Why is it that you don’t recognize a “blessing in disguise” until you’ve had some distance from it?
We’ve been thinking about taking a step back to reflect on challenging situations that, while bittersweet in the moment, we’re thankful for in the long run. And that’s the impetus for the second edition of #ArtistAdvice. Here, Minted artists Kelly Ventura and Olivia Raufman answer the question What advice was hard to stomach at first but now you’re thankful for?
Learn to accept hearing no and saying no.
When I was laid off from my full-time job in 2011, it was a blessing in disguise, though it stung to the core. I was seven-plus months pregnant with my second child and wondering what would come next. Once the baby was born, I split my time enjoying those first few months in newborn bliss and slowly building my freelance business.
I submitted my portfolio to several dream companies in hopes of a collaboration and repeatedly heard the word, “No.” Rather than wallow in the rejection, I pushed forward and worked hard to develop my style. I knew that’s what was missing in my submission—my voice, style, a certain unique perspective that those retailers were craving. A year later, after painting and patterning my heart out, I showed at Surtex, landed several of those dream clients that rejected me previously, and now feel more confident about my place in this big sea of artists.
I have also found it immensely helpful to make sure that projects and collaborations line up with my vision as an artist-designer. At one time, I was saying yes to everything that came my way, and I noticed a decline in my happiness and quality of work. Now that I have a more defined style and brand identity, it’s easier for me to say no to the projects that don’t strengthen my brand and say yes to the right ones.
“Hushed” limited-edition print by Kelly Ventura
“Soma” limited-edition print by Kelly Ventura
Click through to read Minted artist Olivia Raufman’s response to the question…
This was the most common piece of advice I received during design school. Sometimes it was, “this design isn’t working at all, keep going,” which made sense, even if it stung a bit.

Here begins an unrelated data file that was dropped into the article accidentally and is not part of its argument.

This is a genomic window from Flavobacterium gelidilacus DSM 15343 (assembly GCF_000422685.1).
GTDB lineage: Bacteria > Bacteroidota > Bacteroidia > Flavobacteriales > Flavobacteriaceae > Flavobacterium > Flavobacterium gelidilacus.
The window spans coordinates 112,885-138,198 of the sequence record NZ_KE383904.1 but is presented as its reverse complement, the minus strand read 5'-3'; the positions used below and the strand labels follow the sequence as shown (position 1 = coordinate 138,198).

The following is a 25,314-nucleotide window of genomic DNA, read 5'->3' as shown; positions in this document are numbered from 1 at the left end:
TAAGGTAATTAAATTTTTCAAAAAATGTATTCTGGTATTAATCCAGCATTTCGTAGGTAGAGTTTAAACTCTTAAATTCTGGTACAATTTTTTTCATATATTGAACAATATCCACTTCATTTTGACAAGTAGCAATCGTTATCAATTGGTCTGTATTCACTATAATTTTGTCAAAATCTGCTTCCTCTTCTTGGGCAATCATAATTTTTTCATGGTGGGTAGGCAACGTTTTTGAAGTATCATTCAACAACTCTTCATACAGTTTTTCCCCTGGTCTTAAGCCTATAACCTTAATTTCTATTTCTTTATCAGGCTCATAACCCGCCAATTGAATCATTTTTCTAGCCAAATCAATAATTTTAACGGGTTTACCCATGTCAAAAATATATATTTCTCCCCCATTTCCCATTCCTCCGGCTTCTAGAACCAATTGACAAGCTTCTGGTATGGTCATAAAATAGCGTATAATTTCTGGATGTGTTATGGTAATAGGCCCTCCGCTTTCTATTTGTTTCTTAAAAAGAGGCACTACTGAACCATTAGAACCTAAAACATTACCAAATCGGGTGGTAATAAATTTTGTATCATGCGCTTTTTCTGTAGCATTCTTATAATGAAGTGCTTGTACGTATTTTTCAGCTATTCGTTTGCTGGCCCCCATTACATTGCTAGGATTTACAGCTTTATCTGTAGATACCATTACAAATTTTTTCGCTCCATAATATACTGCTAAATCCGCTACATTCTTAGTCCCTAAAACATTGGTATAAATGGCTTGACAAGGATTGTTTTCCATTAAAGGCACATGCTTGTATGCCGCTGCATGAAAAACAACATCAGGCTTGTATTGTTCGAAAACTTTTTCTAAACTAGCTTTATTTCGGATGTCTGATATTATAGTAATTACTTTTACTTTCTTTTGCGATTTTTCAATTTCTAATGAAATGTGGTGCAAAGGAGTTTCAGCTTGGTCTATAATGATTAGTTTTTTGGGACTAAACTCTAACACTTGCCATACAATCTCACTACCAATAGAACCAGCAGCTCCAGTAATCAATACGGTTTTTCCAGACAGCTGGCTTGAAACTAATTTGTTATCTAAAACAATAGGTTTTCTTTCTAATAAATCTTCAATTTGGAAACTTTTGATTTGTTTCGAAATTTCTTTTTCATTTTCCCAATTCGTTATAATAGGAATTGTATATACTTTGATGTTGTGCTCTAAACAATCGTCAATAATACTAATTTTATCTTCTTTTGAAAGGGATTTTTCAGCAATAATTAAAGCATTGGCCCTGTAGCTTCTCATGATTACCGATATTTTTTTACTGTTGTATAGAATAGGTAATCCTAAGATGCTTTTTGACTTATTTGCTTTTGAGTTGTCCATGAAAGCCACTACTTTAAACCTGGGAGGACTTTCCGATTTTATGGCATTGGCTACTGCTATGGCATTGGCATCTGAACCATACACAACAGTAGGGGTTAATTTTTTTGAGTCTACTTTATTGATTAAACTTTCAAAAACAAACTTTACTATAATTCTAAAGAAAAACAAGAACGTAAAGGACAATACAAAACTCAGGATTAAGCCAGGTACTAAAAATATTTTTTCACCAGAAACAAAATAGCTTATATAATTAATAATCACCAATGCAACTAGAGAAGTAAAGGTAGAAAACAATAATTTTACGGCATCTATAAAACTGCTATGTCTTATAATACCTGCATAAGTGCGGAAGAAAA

The more frustrating scenario was “it’s good, keep going.” Coming from a traditional academic background, the nonlinear creative process was a huge shift for me. I wanted to check things off my list and be done with them. If a concept was working, I interpreted it to mean I’d gotten the “right” answer, so why keep thinking about it?
Over the years, I’ve realized that “keep going” can mean many different things. It can mean adding things or taking things away. It can mean exhausting every possible idea in order to reach the best concept or it can mean going down several paths only to return to your original idea. Sometimes it means doing the same thing across many different mediums, or tossing everything and starting over from scratch.
My biggest takeaway, more than a decade later, is that there isn’t one right answer, and even if something is working, something else might work even better. Something else might not just be good, but great.
“Casitas” pillow by Olivia Raufman
“Friendly Forest” limited-edition print by Olivia Raufman
This is the second edition of #ArtistAdvice, a monthly series that features seasoned advice, insights, and stories from leading Minted artists. Each edition features a different “trigger” question. We’d love to hear from you—how do you feel about Kelly’s and Olivia’s advice? What advice was hard for you to stomach at first, but now you’re thankful for it? Share your thoughts in Comments below, or on social media with the hashtag #ArtistAdvice.
“What’s the Best Career Advice You’ve Ever Received?” featuring Eric Beckett and Tanya Lee
Published November 19, 2015 • Learn how to become a Minted artist here.2 COMMENTS